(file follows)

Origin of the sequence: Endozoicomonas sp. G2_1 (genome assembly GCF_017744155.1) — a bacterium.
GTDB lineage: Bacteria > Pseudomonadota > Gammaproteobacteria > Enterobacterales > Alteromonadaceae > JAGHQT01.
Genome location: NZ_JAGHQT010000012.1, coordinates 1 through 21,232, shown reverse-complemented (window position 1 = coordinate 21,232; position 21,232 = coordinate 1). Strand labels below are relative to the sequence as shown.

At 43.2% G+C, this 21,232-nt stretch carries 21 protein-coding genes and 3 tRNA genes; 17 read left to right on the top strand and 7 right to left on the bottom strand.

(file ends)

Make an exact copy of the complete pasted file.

Origin of the sequence: Endozoicomonas sp. G2_1 (genome assembly GCF_017744155.1) — a bacterium.
GTDB lineage: Bacteria > Pseudomonadota > Gammaproteobacteria > Enterobacterales > Alteromonadaceae > JAGHQT01.
Genome location: NZ_JAGHQT010000012.1, coordinates 1 through 21,232, shown reverse-complemented (window position 1 = coordinate 21,232; position 21,232 = coordinate 1). Strand labels below are relative to the sequence as shown.

At 43.2% G+C, this 21,232-nt stretch carries 21 protein-coding genes and 3 tRNA genes; 17 read left to right on the top strand and 7 right to left on the bottom strand.